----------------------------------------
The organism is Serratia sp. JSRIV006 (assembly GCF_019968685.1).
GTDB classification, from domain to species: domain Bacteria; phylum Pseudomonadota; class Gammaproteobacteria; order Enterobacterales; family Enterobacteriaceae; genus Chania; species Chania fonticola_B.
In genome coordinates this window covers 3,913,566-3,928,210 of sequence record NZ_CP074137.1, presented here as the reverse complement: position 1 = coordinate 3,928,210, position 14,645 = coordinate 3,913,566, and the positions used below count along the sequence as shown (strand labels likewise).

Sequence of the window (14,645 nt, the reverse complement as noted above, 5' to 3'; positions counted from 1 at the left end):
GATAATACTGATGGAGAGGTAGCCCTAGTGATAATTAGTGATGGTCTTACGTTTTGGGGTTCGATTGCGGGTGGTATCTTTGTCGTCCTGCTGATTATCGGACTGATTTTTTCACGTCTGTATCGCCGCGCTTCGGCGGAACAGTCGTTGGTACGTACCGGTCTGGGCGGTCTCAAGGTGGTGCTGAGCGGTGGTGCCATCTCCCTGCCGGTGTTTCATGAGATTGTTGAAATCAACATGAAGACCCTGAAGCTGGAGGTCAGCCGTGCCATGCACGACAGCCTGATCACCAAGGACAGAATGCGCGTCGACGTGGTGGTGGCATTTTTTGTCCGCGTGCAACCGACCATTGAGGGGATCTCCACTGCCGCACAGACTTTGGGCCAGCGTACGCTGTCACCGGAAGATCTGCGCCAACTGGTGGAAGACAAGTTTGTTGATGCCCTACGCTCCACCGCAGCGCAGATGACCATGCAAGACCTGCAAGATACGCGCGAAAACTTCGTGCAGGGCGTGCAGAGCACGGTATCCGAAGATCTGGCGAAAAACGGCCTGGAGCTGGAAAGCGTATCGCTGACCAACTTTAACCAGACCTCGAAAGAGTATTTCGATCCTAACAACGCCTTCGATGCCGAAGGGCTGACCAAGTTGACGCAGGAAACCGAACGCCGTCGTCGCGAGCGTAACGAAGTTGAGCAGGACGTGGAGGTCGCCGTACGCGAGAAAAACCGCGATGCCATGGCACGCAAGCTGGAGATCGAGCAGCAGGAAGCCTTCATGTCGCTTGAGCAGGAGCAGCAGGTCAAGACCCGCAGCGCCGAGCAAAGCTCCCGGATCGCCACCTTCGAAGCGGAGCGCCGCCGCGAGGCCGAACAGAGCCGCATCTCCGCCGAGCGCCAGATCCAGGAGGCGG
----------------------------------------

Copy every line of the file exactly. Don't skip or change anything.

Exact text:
The organism is Serratia sp. JSRIV006 (assembly GCF_019968685.1).
GTDB classification, from domain to species: domain Bacteria; phylum Pseudomonadota; class Gammaproteobacteria; order Enterobacterales; family Enterobacteriaceae; genus Chania; species Chania fonticola_B.
In genome coordinates this window covers 3,913,566-3,928,210 of sequence record NZ_CP074137.1, presented here as the reverse complement: position 1 = coordinate 3,928,210, position 14,645 = coordinate 3,913,566, and the positions used below count along the sequence as shown (strand labels likewise).

Sequence of the window (14,645 nt, the reverse complement as noted above, 5' to 3'; positions counted from 1 at the left end):
GATAATACTGATGGAGAGGTAGCCCTAGTGATAATTAGTGATGGTCTTACGTTTTGGGGTTCGATTGCGGGTGGTATCTTTGTCGTCCTGCTGATTATCGGACTGATTTTTTCACGTCTGTATCGCCGCGCTTCGGCGGAACAGTCGTTGGTACGTACCGGTCTGGGCGGTCTCAAGGTGGTGCTGAGCGGTGGTGCCATCTCCCTGCCGGTGTTTCATGAGATTGTTGAAATCAACATGAAGACCCTGAAGCTGGAGGTCAGCCGTGCCATGCACGACAGCCTGATCACCAAGGACAGAATGCGCGTCGACGTGGTGGTGGCATTTTTTGTCCGCGTGCAACCGACCATTGAGGGGATCTCCACTGCCGCACAGACTTTGGGCCAGCGTACGCTGTCACCGGAAGATCTGCGCCAACTGGTGGAAGACAAGTTTGTTGATGCCCTACGCTCCACCGCAGCGCAGATGACCATGCAAGACCTGCAAGATACGCGCGAAAACTTCGTGCAGGGCGTGCAGAGCACGGTATCCGAAGATCTGGCGAAAAACGGCCTGGAGCTGGAAAGCGTATCGCTGACCAACTTTAACCAGACCTCGAAAGAGTATTTCGATCCTAACAACGCCTTCGATGCCGAAGGGCTGACCAAGTTGACGCAGGAAACCGAACGCCGTCGTCGCGAGCGTAACGAAGTTGAGCAGGACGTGGAGGTCGCCGTACGCGAGAAAAACCGCGATGCCATGGCACGCAAGCTGGAGATCGAGCAGCAGGAAGCCTTCATGTCGCTTGAGCAGGAGCAGCAGGTCAAGACCCGCAGCGCCGAGCAAAGCTCCCGGATCGCCACCTTCGAAGCGGAGCGCCGCCGCGAGGCCGAACAGAGCCGCATCTCCGCCGAGCGCCAGATCCAGGAGGCGG